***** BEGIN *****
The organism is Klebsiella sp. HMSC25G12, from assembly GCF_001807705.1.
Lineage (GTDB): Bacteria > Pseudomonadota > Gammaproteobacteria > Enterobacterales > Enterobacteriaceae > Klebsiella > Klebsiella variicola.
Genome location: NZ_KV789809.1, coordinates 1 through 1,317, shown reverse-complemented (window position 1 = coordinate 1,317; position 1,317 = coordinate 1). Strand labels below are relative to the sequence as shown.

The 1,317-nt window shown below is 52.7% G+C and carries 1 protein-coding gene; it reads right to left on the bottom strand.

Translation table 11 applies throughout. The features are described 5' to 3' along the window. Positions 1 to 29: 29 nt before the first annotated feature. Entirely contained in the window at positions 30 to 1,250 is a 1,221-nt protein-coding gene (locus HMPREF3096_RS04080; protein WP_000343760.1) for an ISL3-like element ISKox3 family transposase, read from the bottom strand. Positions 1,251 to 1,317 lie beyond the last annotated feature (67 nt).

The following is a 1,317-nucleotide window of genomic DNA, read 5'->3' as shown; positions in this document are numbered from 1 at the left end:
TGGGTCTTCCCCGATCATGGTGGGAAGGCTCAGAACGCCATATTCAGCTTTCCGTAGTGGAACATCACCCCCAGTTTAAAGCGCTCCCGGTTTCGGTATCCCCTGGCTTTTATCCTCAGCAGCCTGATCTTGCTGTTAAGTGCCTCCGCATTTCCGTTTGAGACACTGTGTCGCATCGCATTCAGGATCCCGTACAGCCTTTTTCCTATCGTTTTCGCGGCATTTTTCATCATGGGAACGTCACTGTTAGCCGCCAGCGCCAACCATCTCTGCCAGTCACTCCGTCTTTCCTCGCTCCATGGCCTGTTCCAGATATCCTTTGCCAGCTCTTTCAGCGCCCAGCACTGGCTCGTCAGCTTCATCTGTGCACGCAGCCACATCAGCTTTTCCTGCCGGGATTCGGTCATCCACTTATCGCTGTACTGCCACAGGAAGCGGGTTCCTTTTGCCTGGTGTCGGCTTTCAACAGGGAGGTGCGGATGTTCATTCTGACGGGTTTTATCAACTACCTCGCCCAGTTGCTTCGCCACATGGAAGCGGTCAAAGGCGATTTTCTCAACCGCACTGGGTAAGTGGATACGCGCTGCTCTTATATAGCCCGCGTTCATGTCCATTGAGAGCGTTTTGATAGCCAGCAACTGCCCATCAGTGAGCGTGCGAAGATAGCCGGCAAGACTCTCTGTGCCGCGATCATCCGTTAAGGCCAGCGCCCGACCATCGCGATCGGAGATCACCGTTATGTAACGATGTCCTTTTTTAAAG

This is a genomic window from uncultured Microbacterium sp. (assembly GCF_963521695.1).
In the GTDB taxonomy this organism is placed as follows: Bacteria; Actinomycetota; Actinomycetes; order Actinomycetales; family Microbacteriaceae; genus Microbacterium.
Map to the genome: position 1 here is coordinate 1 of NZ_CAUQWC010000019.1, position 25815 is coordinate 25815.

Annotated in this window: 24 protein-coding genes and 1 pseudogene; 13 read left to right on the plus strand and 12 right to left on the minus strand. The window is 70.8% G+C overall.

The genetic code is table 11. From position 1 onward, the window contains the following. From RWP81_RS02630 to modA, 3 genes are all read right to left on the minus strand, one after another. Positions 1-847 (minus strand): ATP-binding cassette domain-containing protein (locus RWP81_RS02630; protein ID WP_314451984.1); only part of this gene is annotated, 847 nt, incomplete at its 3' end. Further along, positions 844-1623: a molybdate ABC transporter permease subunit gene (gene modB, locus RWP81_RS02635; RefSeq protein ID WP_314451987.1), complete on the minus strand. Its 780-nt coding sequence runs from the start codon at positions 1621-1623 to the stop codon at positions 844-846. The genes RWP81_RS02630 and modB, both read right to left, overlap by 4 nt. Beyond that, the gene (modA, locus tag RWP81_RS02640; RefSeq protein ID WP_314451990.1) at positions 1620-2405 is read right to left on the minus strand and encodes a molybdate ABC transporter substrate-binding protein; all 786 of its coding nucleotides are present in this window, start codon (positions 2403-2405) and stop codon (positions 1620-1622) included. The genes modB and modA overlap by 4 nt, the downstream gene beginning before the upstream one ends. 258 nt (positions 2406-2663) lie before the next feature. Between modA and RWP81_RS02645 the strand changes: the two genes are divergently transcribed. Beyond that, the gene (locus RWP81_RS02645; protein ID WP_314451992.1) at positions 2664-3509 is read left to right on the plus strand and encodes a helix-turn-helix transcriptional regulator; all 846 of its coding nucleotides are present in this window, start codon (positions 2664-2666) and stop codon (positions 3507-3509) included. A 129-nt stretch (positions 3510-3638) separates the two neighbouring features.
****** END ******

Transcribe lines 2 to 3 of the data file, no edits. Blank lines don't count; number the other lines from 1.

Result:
Lineage (GTDB): Bacteria > Pseudomonadota > Gammaproteobacteria > Enterobacterales > Enterobacteriaceae > Klebsiella > Klebsiella variicola.
Genome location: NZ_KV789809.1, coordinates 1 through 1,317, shown reverse-complemented (window position 1 = coordinate 1,317; position 1,317 = coordinate 1). Strand labels below are relative to the sequence as shown.